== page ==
In Ireland we have a saying: you wait for ages for a bus to come and then three come together. Well, it seems that in the Church we have such an experience now as, following the canonisation of Sts John Paul II and John XXIII, the beatification of the Venerable Paul VI has been announced. The Cause of the Venerable Pius XII is also at an advanced stage as a miracle is now being examined. Some are critical of these glorifications, I even hear talk of "canonising Vatican II" - I will refrain from commenting on that particular slant. It needs only to be said that God has spoken in the case of St John Paul and the Venerable Paul VI in the language of miracles. Pope Francis decided to use his prerogative and canonise St John XXIII without need for a miracle, but God had spoken of his will with regard to Pope John in the miracle for his beatification.
The response to Paul's beatification has been mixed, as one would expect. Many welcome it, many more traditionally minded are not so keen, and there are some who know nothing about him. If you are a regular reader of my blog you will know that I welcome the announcement and, God willing, I may even get over the Rome for the ceremony. Paul is a controversial figure, his papacy was a difficult one both for him and for the Church. With the closing of the Second Vatican Council and the promulgation of Humanae Vitae Paul faced incredible challenges, some of which seemed to overwhelm him. Though some might dispute it, it was in his suffering, I believe, that Paul was sanctified. A man who sought to persuade rather than coerce, he found that he could not convince many in the Church, both liberal and traditionalist, left and right, to see things as he saw them. As traditionalists rose up against the Council, liberals rose up against his reaffirmation of orthodox Church teaching on life: Paul stood in the middle trying to reconcile, suffering and facing a heavier cross as his papacy developed. His death in 1978 was a blessed release for him coming suddenly after the brutal murder of one of his closest friends.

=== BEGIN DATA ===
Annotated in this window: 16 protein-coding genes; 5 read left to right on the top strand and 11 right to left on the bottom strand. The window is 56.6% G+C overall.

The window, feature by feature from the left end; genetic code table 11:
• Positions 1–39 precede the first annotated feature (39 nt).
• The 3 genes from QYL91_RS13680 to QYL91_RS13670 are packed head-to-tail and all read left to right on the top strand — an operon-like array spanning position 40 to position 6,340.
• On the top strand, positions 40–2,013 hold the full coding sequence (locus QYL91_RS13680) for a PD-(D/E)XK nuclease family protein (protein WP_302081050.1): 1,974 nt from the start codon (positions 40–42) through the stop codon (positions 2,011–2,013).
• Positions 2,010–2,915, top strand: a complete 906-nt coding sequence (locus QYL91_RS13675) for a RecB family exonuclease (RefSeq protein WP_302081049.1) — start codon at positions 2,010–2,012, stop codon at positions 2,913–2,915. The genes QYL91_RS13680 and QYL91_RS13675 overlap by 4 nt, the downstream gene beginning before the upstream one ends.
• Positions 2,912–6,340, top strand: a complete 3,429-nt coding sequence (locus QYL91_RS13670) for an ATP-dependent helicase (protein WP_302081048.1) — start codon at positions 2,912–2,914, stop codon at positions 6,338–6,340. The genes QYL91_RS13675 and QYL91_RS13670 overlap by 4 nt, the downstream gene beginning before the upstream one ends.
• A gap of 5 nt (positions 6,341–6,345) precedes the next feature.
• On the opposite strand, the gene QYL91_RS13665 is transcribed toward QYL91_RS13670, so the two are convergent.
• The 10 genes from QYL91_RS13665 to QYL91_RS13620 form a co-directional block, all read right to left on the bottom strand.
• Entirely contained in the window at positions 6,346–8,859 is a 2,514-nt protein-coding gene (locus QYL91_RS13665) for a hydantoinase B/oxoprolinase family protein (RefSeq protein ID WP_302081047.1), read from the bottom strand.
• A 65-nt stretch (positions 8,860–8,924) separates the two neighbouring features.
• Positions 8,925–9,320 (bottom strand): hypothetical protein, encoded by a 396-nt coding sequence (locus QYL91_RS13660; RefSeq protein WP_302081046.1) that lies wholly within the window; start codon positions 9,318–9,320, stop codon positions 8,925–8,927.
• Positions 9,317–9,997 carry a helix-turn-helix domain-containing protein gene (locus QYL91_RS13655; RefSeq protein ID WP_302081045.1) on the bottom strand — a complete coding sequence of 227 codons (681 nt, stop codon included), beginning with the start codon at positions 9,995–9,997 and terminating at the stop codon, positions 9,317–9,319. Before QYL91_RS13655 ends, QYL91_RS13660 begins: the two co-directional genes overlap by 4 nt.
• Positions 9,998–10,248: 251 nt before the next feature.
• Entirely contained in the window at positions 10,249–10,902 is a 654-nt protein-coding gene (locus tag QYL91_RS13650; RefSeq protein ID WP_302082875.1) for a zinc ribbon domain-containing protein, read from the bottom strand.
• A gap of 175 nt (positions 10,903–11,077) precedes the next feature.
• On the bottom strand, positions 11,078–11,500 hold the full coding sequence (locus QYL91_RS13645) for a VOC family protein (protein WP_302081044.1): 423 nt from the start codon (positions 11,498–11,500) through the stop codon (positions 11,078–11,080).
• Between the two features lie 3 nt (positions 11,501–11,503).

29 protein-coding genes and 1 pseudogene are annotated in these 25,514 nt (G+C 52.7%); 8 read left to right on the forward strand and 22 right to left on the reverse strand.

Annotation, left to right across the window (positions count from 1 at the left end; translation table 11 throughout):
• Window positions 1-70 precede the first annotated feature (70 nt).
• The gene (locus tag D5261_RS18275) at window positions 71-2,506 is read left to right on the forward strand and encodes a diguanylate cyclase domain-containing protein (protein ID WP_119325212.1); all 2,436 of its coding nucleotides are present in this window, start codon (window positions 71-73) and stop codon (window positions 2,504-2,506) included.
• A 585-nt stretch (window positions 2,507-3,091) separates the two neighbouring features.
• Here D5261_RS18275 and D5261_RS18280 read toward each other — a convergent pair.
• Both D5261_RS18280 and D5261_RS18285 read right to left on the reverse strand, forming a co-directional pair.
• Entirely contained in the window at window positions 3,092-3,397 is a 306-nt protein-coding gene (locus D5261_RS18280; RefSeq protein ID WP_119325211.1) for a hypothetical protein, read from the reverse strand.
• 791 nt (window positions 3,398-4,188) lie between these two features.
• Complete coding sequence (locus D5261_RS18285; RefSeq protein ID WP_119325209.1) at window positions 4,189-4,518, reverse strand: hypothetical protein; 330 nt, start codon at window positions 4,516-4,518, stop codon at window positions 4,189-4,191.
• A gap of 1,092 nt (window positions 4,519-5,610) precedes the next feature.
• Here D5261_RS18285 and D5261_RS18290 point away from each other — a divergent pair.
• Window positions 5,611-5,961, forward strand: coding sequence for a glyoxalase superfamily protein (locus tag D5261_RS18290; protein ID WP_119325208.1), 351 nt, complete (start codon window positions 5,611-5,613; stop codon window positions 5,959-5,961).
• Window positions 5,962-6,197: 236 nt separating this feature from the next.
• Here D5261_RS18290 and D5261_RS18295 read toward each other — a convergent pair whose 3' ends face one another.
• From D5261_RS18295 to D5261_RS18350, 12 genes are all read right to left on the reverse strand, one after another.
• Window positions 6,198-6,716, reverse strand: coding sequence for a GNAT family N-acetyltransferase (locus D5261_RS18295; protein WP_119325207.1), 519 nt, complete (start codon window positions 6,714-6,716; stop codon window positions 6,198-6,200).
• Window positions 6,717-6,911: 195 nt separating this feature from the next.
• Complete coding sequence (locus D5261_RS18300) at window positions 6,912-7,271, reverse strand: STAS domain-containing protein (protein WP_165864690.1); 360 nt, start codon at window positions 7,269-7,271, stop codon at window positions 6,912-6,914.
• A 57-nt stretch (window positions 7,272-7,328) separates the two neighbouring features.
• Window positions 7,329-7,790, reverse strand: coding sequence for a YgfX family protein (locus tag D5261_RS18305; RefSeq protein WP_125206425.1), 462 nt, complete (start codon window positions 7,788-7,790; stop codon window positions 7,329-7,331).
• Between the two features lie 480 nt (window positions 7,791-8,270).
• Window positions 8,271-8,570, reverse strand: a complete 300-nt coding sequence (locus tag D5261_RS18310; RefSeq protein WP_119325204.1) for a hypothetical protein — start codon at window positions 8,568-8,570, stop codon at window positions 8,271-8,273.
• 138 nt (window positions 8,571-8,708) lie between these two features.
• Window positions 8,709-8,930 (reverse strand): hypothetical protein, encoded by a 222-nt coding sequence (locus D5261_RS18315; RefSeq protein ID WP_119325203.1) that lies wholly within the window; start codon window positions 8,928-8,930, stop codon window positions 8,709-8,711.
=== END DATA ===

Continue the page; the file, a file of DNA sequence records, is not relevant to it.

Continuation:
I won't get into the controversies here, but I would recommend you read Fr Alexander Lucie-Smith's brief but comprehensive article on Paul's papacy, he sums it up very well. Paul's beatification is most timely. It will conclude the Synod on the Family which may well be a difficult and contentious affair, perhaps bringing the Church into another Humanae Vitae moment. Pope Francis may well have need of the example and intercession of Blessed Paul. It is timely for other reasons, among them the various challenges we face as Christians in an ever increasing secular world. The Pro-Life movement must surely welcome the beatification, for Paul is a prophet of life; he suffered for the cause of life, and I hope he will indeed be numbered among the patrons for the cause of life. I would urge those involved in the pro-life cause around the world to come to Rome for the beatification. Our presence at the glorification of the prophet of life would not only send a statement around the world, but also be a moment of encouragement for all of us.
Pope Paul died on the feast of the Transfiguration, a feast which celebrates that mysterious event in which Jesus prepared three of his apostles for the scandal of the cross with a glimpse of his divinity. Paul was sustained by his faith in the Risen Christ, he carried his cross with his heart set on the heart of Christ. We can say now, surely, that on that day when he closed his eyes, Paul opened them to gaze upon his transfigured Lord for ever. His own cross passing away to the joy of eternal life in the house of the Father. From that house I pray that he will look down upon us in these difficult times and intercede for us: that we may carry our cross with faith and seek to be authentic witnesses to Christ even if it means suffering.